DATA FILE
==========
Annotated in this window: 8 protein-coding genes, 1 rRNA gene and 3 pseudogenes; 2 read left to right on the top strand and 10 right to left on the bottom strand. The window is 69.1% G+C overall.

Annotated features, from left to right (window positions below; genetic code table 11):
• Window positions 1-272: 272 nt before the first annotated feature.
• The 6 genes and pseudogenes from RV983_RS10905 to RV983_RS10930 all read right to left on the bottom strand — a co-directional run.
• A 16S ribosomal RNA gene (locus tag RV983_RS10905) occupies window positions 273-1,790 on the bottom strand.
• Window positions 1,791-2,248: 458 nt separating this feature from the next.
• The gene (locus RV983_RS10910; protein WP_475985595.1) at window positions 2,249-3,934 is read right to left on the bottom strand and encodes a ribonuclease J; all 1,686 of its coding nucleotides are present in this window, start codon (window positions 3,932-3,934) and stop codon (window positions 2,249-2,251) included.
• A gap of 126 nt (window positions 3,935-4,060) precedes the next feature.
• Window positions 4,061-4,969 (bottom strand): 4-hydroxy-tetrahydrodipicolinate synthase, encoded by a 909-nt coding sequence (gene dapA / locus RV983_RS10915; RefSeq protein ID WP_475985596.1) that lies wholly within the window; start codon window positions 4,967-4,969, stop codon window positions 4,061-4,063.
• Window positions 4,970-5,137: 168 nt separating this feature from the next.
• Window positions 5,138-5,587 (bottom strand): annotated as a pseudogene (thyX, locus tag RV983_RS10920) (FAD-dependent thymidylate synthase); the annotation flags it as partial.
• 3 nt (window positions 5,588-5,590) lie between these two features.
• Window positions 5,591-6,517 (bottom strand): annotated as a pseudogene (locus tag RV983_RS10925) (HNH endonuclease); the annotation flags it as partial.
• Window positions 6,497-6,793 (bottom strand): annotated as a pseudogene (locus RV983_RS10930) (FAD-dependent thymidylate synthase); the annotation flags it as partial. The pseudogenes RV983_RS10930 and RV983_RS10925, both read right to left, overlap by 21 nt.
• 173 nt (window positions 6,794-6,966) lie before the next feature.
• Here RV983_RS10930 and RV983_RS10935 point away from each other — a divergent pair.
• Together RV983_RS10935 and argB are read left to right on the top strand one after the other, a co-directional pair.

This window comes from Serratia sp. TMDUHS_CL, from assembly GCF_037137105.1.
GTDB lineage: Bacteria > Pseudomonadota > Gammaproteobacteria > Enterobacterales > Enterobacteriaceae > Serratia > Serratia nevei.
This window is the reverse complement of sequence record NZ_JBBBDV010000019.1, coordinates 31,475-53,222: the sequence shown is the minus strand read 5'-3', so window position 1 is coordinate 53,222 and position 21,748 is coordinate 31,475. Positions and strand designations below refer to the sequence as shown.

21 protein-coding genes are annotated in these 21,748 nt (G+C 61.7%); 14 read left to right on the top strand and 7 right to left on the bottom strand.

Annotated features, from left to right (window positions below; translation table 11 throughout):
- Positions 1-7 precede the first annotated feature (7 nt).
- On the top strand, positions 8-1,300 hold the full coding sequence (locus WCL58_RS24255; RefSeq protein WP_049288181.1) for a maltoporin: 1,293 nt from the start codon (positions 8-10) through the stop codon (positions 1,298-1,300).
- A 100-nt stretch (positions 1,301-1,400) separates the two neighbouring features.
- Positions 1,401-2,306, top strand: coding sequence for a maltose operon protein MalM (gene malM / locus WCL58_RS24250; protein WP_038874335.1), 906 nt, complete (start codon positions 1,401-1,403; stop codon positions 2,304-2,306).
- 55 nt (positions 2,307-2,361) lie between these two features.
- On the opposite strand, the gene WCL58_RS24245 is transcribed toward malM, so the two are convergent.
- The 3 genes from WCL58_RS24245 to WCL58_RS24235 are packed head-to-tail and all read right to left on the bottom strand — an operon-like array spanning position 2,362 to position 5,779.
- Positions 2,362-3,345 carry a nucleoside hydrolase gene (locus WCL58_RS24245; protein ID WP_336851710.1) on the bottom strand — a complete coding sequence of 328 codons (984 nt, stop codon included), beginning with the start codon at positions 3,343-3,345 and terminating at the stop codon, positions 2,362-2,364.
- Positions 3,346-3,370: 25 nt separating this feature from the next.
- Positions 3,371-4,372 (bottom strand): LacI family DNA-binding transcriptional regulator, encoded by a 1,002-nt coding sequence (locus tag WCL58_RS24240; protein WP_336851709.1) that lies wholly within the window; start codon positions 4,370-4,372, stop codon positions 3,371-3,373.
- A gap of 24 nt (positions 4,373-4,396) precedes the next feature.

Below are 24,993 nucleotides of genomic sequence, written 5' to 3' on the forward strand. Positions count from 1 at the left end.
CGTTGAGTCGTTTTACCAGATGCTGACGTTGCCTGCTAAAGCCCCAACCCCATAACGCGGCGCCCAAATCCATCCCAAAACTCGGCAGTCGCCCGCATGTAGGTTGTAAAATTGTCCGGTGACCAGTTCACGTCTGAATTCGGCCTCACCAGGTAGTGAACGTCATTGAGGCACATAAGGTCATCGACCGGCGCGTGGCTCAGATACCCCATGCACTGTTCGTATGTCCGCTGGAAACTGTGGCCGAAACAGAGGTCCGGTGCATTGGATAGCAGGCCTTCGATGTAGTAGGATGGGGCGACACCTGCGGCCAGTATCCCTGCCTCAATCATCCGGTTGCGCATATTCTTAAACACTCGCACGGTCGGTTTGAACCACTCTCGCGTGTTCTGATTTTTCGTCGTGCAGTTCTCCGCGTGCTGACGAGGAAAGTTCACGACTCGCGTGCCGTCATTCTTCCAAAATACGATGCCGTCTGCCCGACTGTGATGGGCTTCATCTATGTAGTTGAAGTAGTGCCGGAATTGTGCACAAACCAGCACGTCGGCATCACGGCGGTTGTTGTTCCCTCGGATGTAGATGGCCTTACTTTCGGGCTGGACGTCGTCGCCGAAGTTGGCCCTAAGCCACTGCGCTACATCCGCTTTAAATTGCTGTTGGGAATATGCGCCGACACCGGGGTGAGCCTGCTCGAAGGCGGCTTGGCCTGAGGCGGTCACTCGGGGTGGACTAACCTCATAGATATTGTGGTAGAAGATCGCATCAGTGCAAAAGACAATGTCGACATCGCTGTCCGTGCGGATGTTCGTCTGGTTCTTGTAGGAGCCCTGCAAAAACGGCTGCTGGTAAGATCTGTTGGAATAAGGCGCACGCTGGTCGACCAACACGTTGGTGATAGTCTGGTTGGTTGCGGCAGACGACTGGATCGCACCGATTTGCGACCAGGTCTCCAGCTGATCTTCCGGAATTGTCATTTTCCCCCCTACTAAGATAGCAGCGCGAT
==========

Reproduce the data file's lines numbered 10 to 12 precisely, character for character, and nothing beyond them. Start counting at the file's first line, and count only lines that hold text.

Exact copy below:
• Window positions 4,970-5,137: 168 nt separating this feature from the next.
• Window positions 5,138-5,587 (bottom strand): annotated as a pseudogene (thyX, locus tag RV983_RS10920) (FAD-dependent thymidylate synthase); the annotation flags it as partial.
• 3 nt (window positions 5,588-5,590) lie between these two features.